Nikon D780 Followup Report

I got my Nikon D780 in May as a birthday present for myself and explained my reasons for getting it (as opposed to a mirrorless camera) then. Today I archived the last couple of months worth of photos (roughly 2,000), and I thought it would be a good time to check in with how (and if!) I’m still enjoying my latest photographic purchase.

The short answer is: Yes! The new sensor is very good with colors and their gradients (I’ve noticed this particularly with my sunset pictures) and is otherwise superior to the one that I had in my previous camera, the D750. The battery life has been tremendous — I charged it when I got it, took 2,000 photos with it and was still at just under a half charge when I charged it today — and I can charge it now with a USB-C cord, which is pretty great. And while I usually compose photos through the eyepiece, the “quasi-mirrorless” option of taking pictures with the back screen has been very useful, particularly for when I want more control with focus. The camera is heavier than a mirrorless camera would be but it’s no more heavy than my previous camera, so I don’t really notice.

Complaints? A couple, mostly relating to the fact that I notice graininess more in my lower-light photos shot on auto than I did with the D750. I don’t know if that’s because of something with the sensor or the camera’s auto choices for ISO and shutter speed, or because the way the D780 processes RAW photos is different, or some combination. But it’s noticeable to me and I’ll have to look into that. With that said, this problem is generally fixable by turning on a light; I also have a faster prime lens which will likely make the problem if I ever fix it onto my camera. This is a long way of saying the problem here is probably the operator (waves). I’ll look into it more.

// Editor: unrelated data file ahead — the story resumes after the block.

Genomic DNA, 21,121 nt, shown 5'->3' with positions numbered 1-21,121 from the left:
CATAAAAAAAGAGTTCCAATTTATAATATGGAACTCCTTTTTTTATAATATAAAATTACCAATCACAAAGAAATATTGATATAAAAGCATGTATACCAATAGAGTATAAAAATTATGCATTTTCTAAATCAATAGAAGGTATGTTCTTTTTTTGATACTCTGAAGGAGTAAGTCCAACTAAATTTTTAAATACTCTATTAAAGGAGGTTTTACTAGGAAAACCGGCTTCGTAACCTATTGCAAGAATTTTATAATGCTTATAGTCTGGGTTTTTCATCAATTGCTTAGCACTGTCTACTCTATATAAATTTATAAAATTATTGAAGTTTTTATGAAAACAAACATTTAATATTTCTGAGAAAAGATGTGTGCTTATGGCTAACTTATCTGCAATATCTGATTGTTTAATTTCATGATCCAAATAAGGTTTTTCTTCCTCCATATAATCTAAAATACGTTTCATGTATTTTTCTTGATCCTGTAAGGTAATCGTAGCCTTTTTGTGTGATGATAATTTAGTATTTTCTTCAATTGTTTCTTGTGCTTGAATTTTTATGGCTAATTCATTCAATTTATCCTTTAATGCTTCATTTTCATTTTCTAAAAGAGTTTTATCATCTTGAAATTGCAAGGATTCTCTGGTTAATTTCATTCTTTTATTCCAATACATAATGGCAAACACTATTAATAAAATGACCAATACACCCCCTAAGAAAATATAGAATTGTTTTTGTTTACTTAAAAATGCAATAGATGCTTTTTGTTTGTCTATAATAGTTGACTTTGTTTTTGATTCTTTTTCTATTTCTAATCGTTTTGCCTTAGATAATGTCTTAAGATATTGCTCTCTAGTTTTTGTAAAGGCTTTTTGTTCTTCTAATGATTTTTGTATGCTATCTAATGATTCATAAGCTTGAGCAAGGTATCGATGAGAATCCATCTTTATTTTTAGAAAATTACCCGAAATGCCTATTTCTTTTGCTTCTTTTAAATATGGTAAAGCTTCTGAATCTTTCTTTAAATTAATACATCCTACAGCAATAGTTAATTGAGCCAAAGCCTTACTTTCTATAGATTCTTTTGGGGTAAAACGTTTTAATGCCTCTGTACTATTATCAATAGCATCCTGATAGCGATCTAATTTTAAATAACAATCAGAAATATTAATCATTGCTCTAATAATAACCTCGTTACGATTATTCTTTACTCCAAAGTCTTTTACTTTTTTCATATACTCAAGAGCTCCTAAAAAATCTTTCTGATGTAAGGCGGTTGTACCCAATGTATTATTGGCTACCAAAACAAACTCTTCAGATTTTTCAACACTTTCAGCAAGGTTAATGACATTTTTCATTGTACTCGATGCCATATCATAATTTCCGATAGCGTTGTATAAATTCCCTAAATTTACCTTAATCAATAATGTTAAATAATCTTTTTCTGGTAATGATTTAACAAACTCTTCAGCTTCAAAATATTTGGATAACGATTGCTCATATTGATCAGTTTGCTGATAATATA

Overall, however, a very good camera and I have been delighted with the purchase. I plan to take lots and lots and lots of photos with it.

12 Comments on “Nikon D780 Followup Report”

  1. Gerry O'Brien – Brooklyn, NY – Gerry O’Brien is a writer/graphic designer/photographer who has been a political consultant and advertising creative professional for over 25 years. His first novel, 1901, is currently in search of a publisher. His chief tools are Adobe Photoshop, QuarkXPress, a Canon 5D Mark IV with various Canon lenses, and an iPhone 8 Plus. Gerry attributes his powerful imagination to a lifelong love of science fiction and comic books. His late father, an immigrant ironworker, often derided “that fakey stuff,” but with America's infrastructure crumbling and popular culture dominated by science fiction and comics ... who’s laughing now? He and his wife live in a brownstone in the Park Slope neighborhood of Brooklyn.